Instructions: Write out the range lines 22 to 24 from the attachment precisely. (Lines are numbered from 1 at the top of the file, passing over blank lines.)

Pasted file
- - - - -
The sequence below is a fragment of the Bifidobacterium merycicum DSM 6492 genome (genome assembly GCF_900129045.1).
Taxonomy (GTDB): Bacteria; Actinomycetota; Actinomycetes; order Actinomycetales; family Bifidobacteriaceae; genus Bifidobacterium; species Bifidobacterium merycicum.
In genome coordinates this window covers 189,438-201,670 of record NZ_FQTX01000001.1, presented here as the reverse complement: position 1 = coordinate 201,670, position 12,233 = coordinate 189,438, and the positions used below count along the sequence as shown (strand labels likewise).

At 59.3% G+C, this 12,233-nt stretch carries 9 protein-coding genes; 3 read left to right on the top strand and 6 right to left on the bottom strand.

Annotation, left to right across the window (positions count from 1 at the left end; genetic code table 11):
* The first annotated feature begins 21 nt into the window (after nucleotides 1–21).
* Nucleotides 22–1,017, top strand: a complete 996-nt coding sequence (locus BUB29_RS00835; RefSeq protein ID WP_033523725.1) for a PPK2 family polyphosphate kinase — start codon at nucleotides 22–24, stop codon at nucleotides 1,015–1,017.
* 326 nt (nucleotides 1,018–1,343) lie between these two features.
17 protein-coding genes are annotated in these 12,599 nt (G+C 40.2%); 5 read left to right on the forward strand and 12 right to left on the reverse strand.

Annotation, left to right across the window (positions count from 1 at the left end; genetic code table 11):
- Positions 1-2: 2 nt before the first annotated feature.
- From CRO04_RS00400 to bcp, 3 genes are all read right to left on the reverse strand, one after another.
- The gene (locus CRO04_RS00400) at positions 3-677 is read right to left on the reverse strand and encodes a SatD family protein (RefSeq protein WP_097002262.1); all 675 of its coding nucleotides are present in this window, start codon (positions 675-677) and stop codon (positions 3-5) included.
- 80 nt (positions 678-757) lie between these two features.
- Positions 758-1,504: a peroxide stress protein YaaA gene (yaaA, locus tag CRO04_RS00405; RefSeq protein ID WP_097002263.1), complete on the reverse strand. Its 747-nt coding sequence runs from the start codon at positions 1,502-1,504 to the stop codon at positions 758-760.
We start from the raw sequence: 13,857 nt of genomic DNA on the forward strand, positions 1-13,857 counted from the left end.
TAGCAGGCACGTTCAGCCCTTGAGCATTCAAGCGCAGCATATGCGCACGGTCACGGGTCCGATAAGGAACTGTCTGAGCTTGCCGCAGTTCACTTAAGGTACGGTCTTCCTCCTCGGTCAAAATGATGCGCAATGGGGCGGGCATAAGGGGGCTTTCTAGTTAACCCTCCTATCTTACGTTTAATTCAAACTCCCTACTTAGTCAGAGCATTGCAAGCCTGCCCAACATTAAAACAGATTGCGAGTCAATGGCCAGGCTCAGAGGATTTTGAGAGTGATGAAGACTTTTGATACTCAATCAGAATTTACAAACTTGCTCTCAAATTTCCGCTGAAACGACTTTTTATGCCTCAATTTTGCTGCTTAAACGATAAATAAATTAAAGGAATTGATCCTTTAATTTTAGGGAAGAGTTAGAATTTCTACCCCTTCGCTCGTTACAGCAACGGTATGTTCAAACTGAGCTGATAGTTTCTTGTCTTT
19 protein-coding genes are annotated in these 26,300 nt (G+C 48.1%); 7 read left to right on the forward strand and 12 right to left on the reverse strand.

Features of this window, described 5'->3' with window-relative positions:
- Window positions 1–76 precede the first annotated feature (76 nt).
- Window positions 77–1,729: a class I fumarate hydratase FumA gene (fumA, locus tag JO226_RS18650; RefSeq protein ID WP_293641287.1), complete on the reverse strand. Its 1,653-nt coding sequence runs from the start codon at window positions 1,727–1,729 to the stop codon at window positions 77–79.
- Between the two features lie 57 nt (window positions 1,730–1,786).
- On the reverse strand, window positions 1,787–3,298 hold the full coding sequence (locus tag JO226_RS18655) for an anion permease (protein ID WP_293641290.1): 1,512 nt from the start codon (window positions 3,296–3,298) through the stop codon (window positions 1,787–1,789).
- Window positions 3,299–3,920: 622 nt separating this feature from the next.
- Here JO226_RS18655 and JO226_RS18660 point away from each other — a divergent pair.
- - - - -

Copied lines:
- Between the two features lie 57 nt (window positions 1,730–1,786).
- On the reverse strand, window positions 1,787–3,298 hold the full coding sequence (locus tag JO226_RS18655) for an anion permease (protein ID WP_293641290.1): 1,512 nt from the start codon (window positions 3,296–3,298) through the stop codon (window positions 1,787–1,789).
- Window positions 3,299–3,920: 622 nt separating this feature from the next.